WARSAW (Reuters) - Polish authorities found evidence of horse DNA in beef stored at three storage facilities after several countries pointed to Poland as one of the sources of tainted meat that has shaken the European food industry.
Poland's General Veterinary Inspectorate said in a statement late on Wednesday it found three tainted samples from 121 tested, with 80 more to be examined.
On Thursday, a spokeswoman for the Polish arm of furniture giant IKEA said the company stopped buying meatballs from its Polish supplier on concerns they could contain horsemeat.
"Our Polish supplier informed us that there are some concerns," said Karolina Horoszczak, adding that the supplier had asked IKEA to stop using its products in its restaurants.
"These are preemptive actions and we are still waiting for test results," she added.
Officials in Ireland, Britain, Germany, Italy and the Czech Republic have reported that products such as burgers and lasagne containing horsemeat originated from facilities in Poland.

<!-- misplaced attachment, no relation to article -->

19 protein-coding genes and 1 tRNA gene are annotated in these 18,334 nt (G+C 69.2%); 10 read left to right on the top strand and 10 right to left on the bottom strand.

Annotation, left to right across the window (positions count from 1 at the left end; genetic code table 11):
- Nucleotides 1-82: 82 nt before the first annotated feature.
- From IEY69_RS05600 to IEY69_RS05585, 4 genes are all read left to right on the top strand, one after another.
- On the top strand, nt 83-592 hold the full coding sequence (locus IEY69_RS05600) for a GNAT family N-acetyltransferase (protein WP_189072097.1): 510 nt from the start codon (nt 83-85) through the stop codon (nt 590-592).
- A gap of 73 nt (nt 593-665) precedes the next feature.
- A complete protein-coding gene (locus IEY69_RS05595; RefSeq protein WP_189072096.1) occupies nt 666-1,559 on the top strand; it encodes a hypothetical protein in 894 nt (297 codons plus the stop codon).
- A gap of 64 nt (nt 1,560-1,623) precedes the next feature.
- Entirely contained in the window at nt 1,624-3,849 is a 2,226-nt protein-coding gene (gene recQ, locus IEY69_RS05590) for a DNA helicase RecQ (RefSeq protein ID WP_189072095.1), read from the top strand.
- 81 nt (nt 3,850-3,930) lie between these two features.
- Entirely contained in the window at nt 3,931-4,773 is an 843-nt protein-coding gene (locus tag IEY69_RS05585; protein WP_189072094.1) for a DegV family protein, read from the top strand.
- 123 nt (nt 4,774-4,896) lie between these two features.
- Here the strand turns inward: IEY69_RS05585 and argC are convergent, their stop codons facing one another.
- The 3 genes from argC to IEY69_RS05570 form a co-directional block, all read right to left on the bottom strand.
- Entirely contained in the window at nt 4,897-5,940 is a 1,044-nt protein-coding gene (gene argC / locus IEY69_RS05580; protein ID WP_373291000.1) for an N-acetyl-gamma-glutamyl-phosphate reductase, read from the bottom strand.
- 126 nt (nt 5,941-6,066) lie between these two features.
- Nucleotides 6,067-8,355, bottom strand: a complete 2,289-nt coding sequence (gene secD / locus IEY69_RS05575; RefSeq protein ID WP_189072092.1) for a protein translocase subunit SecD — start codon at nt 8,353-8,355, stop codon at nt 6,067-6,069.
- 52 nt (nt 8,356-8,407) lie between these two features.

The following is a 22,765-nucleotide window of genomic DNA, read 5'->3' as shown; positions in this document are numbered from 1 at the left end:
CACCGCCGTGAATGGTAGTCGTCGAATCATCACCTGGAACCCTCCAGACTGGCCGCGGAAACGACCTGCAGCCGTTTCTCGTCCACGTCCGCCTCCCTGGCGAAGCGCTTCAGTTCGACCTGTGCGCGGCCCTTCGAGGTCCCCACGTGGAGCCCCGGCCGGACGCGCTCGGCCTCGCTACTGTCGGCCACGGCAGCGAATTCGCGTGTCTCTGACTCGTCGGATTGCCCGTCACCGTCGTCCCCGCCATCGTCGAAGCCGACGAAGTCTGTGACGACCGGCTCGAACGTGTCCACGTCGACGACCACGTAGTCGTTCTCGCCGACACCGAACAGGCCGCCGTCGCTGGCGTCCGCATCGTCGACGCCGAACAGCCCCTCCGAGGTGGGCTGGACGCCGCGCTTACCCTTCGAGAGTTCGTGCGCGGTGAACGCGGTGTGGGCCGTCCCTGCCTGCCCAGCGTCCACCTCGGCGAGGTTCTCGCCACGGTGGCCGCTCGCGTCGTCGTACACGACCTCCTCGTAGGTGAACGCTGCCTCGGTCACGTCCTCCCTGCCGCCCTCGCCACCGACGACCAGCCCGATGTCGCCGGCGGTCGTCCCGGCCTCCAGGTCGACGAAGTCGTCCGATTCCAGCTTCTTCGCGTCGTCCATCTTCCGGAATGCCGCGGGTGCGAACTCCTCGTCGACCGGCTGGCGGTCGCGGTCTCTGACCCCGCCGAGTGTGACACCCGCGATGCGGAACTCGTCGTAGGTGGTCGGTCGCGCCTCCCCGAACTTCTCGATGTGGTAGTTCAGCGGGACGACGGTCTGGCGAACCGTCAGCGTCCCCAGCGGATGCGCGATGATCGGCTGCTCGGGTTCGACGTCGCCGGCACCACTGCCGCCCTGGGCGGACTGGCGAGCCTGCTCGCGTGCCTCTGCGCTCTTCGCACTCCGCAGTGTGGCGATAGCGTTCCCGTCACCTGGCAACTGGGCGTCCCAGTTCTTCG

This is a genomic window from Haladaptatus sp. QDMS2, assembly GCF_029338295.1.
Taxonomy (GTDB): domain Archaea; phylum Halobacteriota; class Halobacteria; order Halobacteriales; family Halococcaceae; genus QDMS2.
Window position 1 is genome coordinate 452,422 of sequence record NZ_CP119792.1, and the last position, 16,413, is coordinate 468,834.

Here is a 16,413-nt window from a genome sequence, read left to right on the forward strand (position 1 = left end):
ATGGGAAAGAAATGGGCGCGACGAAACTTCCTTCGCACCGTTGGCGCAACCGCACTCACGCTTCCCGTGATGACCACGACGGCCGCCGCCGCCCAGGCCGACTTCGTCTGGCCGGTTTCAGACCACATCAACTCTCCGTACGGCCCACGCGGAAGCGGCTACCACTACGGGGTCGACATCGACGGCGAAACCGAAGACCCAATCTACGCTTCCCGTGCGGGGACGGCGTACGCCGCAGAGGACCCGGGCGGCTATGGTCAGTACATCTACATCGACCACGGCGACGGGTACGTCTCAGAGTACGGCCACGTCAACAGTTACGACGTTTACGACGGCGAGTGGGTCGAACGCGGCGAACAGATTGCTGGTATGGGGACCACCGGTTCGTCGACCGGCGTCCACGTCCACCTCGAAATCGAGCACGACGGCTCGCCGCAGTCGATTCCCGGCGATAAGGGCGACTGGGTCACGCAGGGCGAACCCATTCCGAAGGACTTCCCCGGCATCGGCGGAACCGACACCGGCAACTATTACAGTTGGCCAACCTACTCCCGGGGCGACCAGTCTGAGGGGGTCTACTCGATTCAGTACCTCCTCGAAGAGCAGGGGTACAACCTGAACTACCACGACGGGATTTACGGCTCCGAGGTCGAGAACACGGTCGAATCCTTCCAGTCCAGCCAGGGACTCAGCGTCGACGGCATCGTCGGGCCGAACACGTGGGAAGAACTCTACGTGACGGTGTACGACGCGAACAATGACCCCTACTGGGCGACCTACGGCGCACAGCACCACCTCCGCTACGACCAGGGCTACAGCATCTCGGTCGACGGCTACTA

Polish officials had previously said they found no signs of horse meat at all abattoirs tested.
A European scandal erupted last month when tests in Ireland revealed some beef products contained horse meat, triggering recalls of ready-made meals in several countries and damaging confidence in Europe's vast and complex food industry.
Poland exports 330,000 tons of beef products annually, or more than three-quarters of its total production, mainly to other European Union members.
(Reporting by Chris Borowski and Dagmara Leszkowicz; Editing by Alison Williams and Helen Massy-Beresford)